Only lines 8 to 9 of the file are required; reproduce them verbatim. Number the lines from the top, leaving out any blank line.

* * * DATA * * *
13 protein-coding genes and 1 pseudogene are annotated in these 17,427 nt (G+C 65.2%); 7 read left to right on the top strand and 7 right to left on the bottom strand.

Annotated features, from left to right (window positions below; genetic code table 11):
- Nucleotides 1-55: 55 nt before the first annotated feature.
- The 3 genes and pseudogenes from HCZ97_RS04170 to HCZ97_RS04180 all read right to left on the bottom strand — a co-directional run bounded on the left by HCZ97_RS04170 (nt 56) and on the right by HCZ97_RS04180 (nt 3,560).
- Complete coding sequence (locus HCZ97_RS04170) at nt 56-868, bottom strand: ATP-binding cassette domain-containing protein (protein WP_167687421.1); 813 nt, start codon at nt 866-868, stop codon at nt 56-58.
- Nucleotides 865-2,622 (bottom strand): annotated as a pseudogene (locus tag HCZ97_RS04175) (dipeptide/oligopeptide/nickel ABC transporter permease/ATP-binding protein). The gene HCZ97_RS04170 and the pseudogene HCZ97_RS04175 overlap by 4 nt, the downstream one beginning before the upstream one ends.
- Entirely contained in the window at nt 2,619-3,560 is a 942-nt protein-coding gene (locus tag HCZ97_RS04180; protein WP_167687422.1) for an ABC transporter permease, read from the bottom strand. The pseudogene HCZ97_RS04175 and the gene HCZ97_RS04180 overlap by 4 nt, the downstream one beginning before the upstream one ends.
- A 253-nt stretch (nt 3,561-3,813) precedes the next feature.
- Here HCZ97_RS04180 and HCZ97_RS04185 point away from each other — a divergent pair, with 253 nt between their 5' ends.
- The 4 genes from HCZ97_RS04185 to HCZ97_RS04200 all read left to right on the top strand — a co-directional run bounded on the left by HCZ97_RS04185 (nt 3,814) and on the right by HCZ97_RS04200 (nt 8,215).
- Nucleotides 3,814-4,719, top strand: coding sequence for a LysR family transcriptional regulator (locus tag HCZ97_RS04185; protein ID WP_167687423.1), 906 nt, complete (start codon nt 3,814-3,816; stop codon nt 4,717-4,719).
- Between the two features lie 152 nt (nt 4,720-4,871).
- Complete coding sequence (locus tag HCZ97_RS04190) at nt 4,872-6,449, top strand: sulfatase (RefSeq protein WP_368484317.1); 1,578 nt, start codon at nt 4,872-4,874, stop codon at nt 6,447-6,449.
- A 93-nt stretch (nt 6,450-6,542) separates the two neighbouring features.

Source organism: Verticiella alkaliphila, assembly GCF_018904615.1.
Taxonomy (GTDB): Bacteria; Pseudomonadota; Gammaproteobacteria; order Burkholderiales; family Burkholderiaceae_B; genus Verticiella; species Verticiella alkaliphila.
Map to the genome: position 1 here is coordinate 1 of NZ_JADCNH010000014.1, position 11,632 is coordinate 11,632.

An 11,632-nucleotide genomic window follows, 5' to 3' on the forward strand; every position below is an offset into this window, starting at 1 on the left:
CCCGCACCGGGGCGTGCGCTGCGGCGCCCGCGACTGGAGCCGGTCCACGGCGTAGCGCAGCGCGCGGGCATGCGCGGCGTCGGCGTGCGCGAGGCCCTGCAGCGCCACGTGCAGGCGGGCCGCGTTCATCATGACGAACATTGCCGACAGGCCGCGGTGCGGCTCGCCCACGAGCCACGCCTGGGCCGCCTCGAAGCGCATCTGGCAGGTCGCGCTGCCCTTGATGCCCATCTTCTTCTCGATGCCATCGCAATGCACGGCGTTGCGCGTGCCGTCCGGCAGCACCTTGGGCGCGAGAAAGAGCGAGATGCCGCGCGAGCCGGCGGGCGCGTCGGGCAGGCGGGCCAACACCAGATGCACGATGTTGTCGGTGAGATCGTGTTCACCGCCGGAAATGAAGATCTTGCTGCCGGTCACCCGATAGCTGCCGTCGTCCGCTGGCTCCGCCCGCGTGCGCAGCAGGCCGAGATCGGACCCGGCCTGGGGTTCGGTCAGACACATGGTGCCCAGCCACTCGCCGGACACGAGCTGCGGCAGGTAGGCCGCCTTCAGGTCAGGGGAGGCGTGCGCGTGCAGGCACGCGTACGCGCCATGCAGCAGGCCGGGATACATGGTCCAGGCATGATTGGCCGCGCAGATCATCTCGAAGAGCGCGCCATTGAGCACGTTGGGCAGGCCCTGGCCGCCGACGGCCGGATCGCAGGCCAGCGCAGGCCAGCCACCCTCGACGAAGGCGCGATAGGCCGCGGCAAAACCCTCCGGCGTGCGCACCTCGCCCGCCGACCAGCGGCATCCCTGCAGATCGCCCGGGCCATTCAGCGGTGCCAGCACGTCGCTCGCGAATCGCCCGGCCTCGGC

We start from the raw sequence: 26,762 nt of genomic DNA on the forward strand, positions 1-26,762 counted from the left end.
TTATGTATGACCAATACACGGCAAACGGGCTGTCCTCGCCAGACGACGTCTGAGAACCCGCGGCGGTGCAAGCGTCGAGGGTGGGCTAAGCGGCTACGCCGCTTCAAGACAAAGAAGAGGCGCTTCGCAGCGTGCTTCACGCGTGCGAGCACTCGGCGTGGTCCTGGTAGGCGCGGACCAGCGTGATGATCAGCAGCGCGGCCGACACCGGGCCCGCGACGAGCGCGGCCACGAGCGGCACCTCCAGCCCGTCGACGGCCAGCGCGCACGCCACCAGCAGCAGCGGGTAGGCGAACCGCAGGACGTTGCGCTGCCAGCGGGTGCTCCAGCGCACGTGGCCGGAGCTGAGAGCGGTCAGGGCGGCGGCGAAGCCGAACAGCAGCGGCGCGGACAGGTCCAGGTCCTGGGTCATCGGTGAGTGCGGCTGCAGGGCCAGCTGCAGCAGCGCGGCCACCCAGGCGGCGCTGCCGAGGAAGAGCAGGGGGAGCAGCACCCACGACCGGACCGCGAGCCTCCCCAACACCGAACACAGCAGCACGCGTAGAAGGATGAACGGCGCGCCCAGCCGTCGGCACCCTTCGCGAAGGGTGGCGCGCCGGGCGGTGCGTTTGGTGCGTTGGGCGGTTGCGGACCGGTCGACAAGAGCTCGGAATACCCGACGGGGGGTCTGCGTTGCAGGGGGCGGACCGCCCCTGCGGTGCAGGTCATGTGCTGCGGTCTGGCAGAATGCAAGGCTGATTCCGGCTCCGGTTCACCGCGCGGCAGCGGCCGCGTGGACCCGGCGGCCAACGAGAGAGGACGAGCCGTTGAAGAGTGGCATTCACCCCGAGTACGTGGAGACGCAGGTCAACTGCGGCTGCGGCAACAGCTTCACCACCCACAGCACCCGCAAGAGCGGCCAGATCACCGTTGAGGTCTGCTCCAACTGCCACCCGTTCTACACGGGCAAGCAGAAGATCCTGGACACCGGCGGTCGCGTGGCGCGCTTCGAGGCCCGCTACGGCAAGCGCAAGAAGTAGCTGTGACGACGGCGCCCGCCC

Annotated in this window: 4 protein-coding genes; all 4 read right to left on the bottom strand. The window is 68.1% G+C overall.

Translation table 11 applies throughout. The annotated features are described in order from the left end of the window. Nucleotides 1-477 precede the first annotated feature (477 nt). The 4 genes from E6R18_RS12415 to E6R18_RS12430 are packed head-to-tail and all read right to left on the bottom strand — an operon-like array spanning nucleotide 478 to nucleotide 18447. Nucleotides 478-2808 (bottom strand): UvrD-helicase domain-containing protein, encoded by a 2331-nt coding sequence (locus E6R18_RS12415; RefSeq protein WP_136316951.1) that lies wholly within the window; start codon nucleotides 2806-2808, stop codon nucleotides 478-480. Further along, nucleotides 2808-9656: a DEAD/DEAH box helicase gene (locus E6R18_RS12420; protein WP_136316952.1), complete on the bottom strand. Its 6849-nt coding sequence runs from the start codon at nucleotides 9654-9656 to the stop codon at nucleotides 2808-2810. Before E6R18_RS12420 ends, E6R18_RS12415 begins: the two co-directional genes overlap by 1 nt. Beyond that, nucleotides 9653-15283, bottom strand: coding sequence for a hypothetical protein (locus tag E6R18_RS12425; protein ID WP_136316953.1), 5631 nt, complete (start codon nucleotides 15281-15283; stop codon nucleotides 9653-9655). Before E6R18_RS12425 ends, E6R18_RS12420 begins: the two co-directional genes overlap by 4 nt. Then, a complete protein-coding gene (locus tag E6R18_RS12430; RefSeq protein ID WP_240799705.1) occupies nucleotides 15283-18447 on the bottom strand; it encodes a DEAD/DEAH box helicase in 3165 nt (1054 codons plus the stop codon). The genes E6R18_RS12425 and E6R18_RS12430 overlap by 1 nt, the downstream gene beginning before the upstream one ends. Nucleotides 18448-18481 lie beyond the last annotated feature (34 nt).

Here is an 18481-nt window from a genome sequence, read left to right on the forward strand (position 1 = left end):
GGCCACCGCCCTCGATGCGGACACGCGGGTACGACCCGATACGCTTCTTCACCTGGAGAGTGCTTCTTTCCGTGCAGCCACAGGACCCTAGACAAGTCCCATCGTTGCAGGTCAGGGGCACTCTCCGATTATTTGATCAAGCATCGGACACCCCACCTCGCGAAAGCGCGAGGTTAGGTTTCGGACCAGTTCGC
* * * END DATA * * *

- A 253-nt stretch (nt 3,561-3,813) precedes the next feature.
- Here HCZ97_RS04180 and HCZ97_RS04185 point away from each other — a divergent pair, with 253 nt between their 5' ends.